Young Yemeni Heroine Fights Child Marriage
While so many of us have heard of child marriages in the Muslim world where sharia law prevails, one young heroine has been fighting for their rights.
Nada al-Hadal, the young Yemeni, has had the courage to confront such crimes against humanity.
As detailed in her blog, Nada’s story as a human rights activist started in 2013, when she was 11 years old. She refused to be a victim of child marriage and told her story to the world. Although she faced many struggles and disappointments, she has never surrendered. Nada’s determination to keep fighting for Children’s Rights won her the admiration of many, and garnered International support for her cause.
Click below to hear Nada’s Story from her own words
Justification for Child Marriages
The justification for adult men to marry female children is based on the hadiths — the sayings and acts of the Prophet Muhammad — that condones this sexual depravity.
Muhammad’s favorite wife, Aisha, was six years old when, he as a man in his fifties, wedded her and consummated the marriage when she was nine:
- “The Prophet wrote the (marriage contract) with Aisha while she was six years old and consummated his marriage with her while she was nine years old and she remained with him for nine years (i.e. till his death).” —Sahih al-Bukhari Book 7: 62, 88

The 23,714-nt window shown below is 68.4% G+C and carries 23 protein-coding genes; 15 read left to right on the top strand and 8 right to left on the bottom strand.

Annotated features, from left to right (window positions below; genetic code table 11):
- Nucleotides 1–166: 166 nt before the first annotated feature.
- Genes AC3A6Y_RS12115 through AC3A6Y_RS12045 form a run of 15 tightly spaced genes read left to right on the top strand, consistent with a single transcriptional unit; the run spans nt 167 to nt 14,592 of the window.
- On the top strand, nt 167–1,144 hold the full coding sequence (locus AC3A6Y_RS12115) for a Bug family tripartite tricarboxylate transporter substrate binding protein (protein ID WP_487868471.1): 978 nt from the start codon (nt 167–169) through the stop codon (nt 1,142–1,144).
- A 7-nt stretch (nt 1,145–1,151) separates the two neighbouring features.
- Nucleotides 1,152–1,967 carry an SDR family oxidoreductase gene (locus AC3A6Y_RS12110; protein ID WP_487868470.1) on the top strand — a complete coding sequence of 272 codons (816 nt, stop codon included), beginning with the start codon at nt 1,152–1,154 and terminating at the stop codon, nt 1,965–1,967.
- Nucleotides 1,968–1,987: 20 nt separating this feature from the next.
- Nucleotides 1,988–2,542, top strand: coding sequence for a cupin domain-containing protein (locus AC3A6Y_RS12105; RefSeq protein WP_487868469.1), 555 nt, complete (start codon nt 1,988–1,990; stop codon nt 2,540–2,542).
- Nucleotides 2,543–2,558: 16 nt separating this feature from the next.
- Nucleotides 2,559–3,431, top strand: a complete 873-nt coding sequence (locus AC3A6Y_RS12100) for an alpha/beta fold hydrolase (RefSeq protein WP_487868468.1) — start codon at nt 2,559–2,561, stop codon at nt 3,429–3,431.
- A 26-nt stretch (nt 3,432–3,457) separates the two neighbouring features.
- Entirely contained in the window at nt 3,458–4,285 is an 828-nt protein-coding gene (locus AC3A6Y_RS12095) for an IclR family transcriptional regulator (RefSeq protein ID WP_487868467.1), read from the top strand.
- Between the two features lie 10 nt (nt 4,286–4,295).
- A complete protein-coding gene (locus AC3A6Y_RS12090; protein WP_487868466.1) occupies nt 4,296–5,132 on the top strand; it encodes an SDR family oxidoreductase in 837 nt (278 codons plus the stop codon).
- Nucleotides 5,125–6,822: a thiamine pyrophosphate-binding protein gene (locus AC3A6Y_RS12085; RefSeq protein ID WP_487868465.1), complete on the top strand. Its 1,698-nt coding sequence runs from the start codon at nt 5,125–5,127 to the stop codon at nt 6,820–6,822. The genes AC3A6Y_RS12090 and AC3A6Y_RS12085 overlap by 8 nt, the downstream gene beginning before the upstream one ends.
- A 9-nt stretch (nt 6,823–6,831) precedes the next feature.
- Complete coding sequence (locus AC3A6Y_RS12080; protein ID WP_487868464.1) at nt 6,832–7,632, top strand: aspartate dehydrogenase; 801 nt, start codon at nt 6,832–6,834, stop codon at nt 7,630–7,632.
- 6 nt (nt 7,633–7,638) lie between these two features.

- The Prophet engaged me when I was a girl of six (years). We went to Medina and stayed at the home of Bani-al-Harith bin Khazraj. Then I got ill and my hair fell down. Later on my hair grew (again) and my mother, Um Ruman, came to me while I was playing in a swing with some of my girl friends. She called me, and I went to her, not knowing what she wanted to do to me. She caught me by the hand and made me stand at the door of the house. I was breathless then, and when my breathing became all right, she took some water and rubbed my face and head with it. Then she took me into the house. There in the house I saw some Ansari women who said, “Best wishes and Allah’s Blessing and a good luck.” Then she entrusted me to them and they prepared me (for the marriage). Unexpectedly Allah’s Apostle came to me in the forenoon and my mother handed me over to him, and at that time I was a girl of nine years of age. —Sahih al-Bukhari Book 5: 58, 23